Not really..:)

Exflyboy

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Re: private pilots and mustachianism?
« Reply #18 on: July 23, 2015, 11:51:44 PM »
So I have about 1200 hours plus an instrument rating.

I built an airplane (actually 2 of them).

The last one was a Vans RV7a. Economy Cruised Lean of peak (google it) at 160 knots at about 7.5 Gallons per hour. I engineered the fuel system to use Auto fuel.

If you build your own airplane you can do your own annual inspections.

Annual Hangar rent around here is $150/month

Insurance (relatively high time with an instrument rating.. but fast and the airplane was worth $90k) was about $1400 a year.

Instrument calibrations were on average $160 a year.. can't avoid those.. every 2 years for $320.

I sold the airplane for almost what I cost me to build it with about 800 hours on it and 7 years old.

Airplanes in the hands of low time pilot are just expensive toys. If you try to use them as transport you be spending a lot of places you'd rather not in a hotel.. At least you had better.

Never believe the lie you are more at risk driving to the airport.. flying is dangerous, just had two low time friends make a very basic mistake and it nearly cost them their lives!

Is it Mustiacian.. Umm, no not really..:)

Rightflyer

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Re: private pilots and mustachianism?
« Reply #19 on: July 24, 2015, 07:05:45 AM »
This is my dream, too!

Is it realistic at all to get a commercial license and try to make back some of the $$ by flying photographers, surveyors, ranchers, etc?

As Syonyk and Exflyboy said...That would entail jumping through some regulatory hoops. It's doable but you would actually be starting an air service.

That said, there is a lot of value in pursuing your Commercial licence. Insurance will likely go down. Your airmanship and confidence will go up.

Add to that an Instrument rating and you will find yourself stranded at the local airport Motel 6 less often...although then your aircraft will become the limitation (anti/deicing equipment, lack of turbo/supercharging, pressurization etc.).

Everything in aviation is a trade-off...and it's all expensive.

That said. A late evening, summer flight, at low level over the countryside with the window/door open is probably as fun as it gets.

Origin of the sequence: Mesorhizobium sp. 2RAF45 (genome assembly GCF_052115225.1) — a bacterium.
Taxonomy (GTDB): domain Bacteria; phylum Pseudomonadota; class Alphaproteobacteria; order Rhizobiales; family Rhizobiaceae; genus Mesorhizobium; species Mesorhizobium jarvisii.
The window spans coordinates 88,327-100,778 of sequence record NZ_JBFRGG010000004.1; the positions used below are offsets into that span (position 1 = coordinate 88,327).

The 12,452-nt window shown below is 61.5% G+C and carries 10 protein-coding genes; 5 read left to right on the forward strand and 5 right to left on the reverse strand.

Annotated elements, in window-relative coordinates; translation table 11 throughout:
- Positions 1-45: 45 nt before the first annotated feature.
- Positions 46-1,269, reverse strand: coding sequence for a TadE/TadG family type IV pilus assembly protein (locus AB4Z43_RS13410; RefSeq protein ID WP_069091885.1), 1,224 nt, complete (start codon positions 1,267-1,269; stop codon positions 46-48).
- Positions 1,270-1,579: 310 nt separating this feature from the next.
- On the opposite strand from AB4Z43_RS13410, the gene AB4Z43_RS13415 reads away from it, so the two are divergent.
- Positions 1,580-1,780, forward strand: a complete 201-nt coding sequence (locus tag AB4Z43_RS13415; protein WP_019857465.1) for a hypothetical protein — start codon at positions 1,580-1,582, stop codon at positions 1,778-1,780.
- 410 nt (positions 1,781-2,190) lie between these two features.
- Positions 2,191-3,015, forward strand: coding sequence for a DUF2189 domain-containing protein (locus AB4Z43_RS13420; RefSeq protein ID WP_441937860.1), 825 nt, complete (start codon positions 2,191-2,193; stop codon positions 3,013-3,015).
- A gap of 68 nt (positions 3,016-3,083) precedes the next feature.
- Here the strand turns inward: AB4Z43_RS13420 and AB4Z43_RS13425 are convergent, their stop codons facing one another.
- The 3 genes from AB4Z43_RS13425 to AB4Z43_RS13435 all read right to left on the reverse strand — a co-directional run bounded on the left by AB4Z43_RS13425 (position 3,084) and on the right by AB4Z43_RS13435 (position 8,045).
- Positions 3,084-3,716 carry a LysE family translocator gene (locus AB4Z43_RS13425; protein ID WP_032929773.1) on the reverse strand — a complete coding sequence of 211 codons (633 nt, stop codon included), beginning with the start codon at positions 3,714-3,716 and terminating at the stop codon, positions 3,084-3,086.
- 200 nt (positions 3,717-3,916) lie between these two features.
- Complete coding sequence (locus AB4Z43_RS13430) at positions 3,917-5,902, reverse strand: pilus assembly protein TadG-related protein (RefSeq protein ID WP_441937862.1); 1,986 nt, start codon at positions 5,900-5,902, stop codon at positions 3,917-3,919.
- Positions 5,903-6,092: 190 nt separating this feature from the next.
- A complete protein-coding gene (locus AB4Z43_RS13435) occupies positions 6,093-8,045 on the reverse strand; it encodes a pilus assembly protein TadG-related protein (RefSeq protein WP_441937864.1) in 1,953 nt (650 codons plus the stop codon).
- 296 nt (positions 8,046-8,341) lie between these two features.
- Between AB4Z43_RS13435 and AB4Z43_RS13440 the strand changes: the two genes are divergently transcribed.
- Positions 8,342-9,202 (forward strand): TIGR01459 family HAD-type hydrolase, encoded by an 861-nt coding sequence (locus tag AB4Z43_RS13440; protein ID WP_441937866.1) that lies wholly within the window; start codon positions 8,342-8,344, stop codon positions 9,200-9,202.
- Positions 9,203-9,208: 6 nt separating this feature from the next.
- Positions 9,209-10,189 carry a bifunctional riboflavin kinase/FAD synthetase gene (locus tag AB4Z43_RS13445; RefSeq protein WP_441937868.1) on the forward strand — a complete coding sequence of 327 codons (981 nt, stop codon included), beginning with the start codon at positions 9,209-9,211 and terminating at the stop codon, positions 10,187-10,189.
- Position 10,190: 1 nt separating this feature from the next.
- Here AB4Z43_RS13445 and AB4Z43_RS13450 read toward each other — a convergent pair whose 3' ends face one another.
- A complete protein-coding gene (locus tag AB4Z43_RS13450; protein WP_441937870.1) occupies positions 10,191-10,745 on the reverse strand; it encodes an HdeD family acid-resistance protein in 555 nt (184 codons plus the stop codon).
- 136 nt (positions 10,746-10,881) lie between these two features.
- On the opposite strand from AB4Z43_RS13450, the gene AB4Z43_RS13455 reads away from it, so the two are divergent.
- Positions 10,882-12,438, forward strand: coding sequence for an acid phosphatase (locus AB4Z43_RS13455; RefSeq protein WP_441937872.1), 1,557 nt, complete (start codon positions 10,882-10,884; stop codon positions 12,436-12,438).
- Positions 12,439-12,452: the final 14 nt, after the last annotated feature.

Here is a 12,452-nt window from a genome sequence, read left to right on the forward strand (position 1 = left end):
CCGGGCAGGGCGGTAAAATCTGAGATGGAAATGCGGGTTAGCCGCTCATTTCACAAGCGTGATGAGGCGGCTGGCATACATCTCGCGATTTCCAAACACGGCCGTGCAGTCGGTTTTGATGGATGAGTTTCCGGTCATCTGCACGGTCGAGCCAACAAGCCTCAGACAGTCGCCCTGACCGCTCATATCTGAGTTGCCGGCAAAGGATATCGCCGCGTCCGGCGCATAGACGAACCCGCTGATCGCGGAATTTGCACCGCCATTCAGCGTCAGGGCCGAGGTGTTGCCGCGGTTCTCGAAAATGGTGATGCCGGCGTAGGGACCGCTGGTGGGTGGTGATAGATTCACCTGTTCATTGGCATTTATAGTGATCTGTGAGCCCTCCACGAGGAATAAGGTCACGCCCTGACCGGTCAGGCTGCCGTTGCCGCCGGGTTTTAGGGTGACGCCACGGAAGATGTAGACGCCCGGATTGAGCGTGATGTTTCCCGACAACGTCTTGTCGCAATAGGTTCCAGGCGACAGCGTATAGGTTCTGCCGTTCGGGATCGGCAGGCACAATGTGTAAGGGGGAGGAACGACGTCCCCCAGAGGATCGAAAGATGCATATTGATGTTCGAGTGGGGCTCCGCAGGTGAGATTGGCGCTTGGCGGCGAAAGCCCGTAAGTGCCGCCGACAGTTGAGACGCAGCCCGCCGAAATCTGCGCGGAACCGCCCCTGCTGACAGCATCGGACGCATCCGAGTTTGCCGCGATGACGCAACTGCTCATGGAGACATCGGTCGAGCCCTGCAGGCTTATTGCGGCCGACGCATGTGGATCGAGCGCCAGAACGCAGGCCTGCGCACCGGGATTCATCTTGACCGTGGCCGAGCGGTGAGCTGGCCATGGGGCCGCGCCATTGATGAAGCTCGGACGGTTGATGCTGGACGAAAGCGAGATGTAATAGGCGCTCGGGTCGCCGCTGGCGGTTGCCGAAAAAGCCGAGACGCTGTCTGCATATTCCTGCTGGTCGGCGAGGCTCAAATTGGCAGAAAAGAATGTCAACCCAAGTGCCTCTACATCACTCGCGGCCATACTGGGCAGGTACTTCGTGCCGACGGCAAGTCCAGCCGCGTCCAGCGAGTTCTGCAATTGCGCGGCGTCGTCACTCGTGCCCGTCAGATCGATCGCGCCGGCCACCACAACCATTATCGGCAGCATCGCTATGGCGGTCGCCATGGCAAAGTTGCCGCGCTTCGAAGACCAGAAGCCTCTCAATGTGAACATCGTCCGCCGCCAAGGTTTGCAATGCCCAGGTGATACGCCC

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Re: private pilots and mustachianism?
« Reply #20 on: July 24, 2015, 11:22:02 AM »
Posting to follow, since learning to fly is on my list for when I'm done learning to sail.  Also, for being a very unmustachian hobby, we sure do seem to have a high representation of pilots here.

That said. A late evening, summer flight, at low level over the countryside with the window/door open is probably as fun as it gets.

Did not know you could open the window while flying on small planes, that's awesome.  Having never been on one, what's the noise level like?  Do you have to communicate to others via headphones?  Or are they fairly sound dampened?

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Re: private pilots and mustachianism?
« Reply #21 on: July 24, 2015, 11:31:02 AM »
Posting to follow, since learning to fly is on my list for when I'm done learning to sail.  Also, for being a very unmustachian hobby, we sure do seem to have a high representation of pilots here.

That said. A late evening, summer flight, at low level over the countryside with the window/door open is probably as fun as it gets.

Did not know you could open the window while flying on small planes, that's awesome.  Having never been on one, what's the noise level like?  Do you have to communicate to others via headphones?  Or are they fairly sound dampened?

I have a couple of friends who used to own a plane together. They took me up in there a couple of times and also in Cessnas that they rented. They tend to be pretty loud, you need to communicate through headsets. I think the occasional rental, while expensive, can be a more frugal option than ownership if you're only using the plane occasionally. Then once you FIRE and have more time for such things you might look into buying something.

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Re: private pilots and mustachianism?
« Reply #22 on: July 24, 2015, 12:08:49 PM »
Posting to follow, since learning to fly is on my list for when I'm done learning to sail.  Also, for being a very unmustachian hobby, we sure do seem to have a high representation of pilots here.